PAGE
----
Sleep Apnea & How The Pillar Procedure Can Help

Sleep apnea is a potentially dangerous sleep disorder where breathing sporadically starts and stops. Have you noticed that even after getting a full night’s sleep you wake up still tired? Is your partner constantly complaining about your snoring? If you answered yes to either of these questions, then you could have sleep apnea.

There are three main types of sleep apnea.

They are central sleep apnea, obstructive sleep apnea and complex sleep apnea. Let’s review.

  • Central sleep apnea – Central sleep apnea occurs when the brain fails to send the proper signals to the muscles of the body that controls breathing.
  • Obstructive sleep apnea – Obstructive sleep apnea is the most common form of sleep apnea; it occurs as a result of relaxation of the throat muscles.
  • Complex sleep apnea – Complex sleep apnea is also referred to as treatment-emergent central sleep apnea, and is characterized by someone who has both central sleep apnea and obstructive sleep apnea.

It is important that you understand the symptoms of sleep apnea, as treatment can not only help to ease your symptoms, but also prevent problems and further complications.

Symptoms of Sleep Apnea

The symptoms and signs of central sleep apnea and obstructive sleep apnea tend to overlap, which can sometimes make it difficult to diagnose the type of sleep apnea present. These are the most common signs and symptoms associated with central sleep apnea and obstructive sleep apnea:

  • Episodes of breathing cessation while sleeping (to be witnessed by a second party)
  • Loud snoring (snoring tends to be the loudest in obstructive sleep apnea)
  • Abrupt awakenings (these awakenings are often accompanied by shortness of breath, which most likely indicates that central sleep apnea is the culprit)
  • Insomnia
  • Difficulty staying asleep
  • Headaches in the morning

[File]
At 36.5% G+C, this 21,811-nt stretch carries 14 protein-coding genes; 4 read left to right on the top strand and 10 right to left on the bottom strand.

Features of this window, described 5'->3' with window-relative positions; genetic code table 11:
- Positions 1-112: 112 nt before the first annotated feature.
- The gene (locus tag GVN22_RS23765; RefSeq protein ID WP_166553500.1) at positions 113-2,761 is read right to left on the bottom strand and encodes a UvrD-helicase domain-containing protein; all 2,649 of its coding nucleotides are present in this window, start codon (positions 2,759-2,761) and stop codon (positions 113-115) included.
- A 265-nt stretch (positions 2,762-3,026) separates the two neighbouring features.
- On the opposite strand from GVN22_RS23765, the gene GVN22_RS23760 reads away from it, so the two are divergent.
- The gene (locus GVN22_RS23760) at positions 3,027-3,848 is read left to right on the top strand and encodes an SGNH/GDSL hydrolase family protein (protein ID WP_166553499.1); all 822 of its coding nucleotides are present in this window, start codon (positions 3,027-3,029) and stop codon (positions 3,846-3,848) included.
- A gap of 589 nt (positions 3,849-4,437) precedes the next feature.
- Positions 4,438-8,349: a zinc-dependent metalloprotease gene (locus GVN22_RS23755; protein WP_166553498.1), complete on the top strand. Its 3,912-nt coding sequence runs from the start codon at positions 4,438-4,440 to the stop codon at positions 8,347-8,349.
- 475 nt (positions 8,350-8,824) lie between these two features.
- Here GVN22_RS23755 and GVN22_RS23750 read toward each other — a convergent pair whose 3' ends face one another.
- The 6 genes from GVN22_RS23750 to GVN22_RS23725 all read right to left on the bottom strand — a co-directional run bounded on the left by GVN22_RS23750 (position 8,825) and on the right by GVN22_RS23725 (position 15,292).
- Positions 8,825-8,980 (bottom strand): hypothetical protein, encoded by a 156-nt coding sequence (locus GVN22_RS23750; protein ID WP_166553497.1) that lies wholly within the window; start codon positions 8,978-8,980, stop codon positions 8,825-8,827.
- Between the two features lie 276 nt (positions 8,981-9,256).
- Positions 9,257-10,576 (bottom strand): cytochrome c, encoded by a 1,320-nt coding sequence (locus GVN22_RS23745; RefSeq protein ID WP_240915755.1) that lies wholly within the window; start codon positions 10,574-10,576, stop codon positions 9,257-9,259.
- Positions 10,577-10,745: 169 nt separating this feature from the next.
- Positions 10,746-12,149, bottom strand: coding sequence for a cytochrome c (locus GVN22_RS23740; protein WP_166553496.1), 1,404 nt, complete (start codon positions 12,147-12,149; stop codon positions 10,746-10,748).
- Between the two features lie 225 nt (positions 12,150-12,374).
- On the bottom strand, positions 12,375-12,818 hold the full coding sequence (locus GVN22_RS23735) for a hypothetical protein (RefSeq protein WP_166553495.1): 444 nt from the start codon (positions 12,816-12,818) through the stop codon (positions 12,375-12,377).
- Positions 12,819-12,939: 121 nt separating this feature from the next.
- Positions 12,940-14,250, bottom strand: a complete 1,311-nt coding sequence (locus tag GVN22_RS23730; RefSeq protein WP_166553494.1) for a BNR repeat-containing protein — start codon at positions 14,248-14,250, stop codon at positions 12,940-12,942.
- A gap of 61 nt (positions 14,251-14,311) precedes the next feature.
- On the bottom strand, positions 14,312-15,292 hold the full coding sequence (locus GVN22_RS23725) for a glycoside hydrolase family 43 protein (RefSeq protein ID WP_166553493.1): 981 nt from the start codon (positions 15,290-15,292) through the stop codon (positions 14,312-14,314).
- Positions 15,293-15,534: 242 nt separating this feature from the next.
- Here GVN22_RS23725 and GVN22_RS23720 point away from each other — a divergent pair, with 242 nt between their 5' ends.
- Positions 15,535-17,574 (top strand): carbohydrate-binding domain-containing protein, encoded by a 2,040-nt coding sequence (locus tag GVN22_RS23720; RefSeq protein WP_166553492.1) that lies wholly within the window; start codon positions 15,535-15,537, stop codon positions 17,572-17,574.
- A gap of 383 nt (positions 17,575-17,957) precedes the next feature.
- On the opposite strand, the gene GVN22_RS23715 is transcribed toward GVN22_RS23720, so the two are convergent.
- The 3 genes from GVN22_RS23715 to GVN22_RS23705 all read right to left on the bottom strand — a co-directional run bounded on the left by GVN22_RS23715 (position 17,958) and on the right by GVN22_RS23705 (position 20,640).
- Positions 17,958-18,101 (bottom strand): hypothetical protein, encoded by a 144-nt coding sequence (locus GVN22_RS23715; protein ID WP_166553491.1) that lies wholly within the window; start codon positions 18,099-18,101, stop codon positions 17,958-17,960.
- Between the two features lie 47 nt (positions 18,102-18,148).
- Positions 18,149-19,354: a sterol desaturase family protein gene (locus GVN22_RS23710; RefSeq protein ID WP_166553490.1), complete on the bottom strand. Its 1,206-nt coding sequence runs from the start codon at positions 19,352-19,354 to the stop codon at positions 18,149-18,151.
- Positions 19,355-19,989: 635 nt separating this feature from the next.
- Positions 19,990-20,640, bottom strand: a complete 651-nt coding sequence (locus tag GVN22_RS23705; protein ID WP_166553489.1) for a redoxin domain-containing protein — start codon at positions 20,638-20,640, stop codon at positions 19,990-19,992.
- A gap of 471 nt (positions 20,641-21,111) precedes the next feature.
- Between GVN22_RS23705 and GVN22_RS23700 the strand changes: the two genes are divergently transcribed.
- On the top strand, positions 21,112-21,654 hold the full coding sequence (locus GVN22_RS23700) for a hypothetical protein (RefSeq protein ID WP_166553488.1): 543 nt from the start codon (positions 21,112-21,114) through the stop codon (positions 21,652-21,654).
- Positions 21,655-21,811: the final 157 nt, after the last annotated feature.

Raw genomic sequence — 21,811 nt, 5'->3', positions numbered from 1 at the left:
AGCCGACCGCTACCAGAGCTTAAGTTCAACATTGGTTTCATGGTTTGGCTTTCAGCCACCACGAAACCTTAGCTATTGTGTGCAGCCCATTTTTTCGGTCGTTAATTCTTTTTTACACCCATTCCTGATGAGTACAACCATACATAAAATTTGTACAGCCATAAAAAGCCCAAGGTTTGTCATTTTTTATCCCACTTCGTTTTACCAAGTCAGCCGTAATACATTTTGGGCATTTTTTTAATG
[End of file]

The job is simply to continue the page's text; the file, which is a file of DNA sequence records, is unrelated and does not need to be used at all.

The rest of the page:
• Exhaustion
  • Irritability
  • Difficulty paying attention

Do I Need to Call My Doctor?

Since sleep apnea is a potentially dangerous condition it is therefore imperative that you contact your doctor if you experience any of the following:

  • Abruptly awakening and having difficulty breathing
  • Shortness of breath or difficult catching breath upon awakening
  • Snoring so loud that it wakes you or others in the home
  • Excessive exhaustion during the day, despite your efforts to get a good night’s sleep
  • Intermittent pauses of breathing while sleeping

It is easy to brush off something so seemingly normal, like snoring, as nothing; but sometimes snoring can indicate a potentially life threatening condition, like sleep apnea. You should remember that not everyone who suffers from sleep apnea snores, that is why it is important that you are informed about the symptoms of sleep apnea. Regardless of whether or not snoring is present, if you believe that you are exhibiting symptoms of sleep apnea you should contact your doctor immediately.

If you have noticed excessive drowsiness during the day, despite your every effort to get a good night’s sleep, you could be suffering from sleep apnea. Do not go another day struggling to make it past lunch time, call your doctor today to discuss your symptoms and possible condition.


The Pillar Procedure for Treating Sleep Apnea

Pillar Procedure Animation

The Pillar Procedure is an effective and long lasting solution to sleep apnea. The procedure centers around the soft palate at the roof of your mouth. As mentioned above, the soft palate is often what vibrates in your throat when you are snoring – it is frequently the cause. The Pillar Procedure involves placing a few lengths of small, woven inserts into the soft palate.

The inserts act to give the soft palate a more rigid structure which typically ends up dampening or ceasing snoring at night. Patients rarely notice the inserts except when they wake up refreshed and happy.

If you want to find out more about sleep apnea or the Pillar Procedure, give Oral and Maxillofacial Surgeons of Houston a call. We can set you up with a consultation to find out more about what sleep apnea is, and how we would go about diagnosing it in you or your loved one. The sooner you can get in and get seen, the sooner you can start having a good night’s sleep.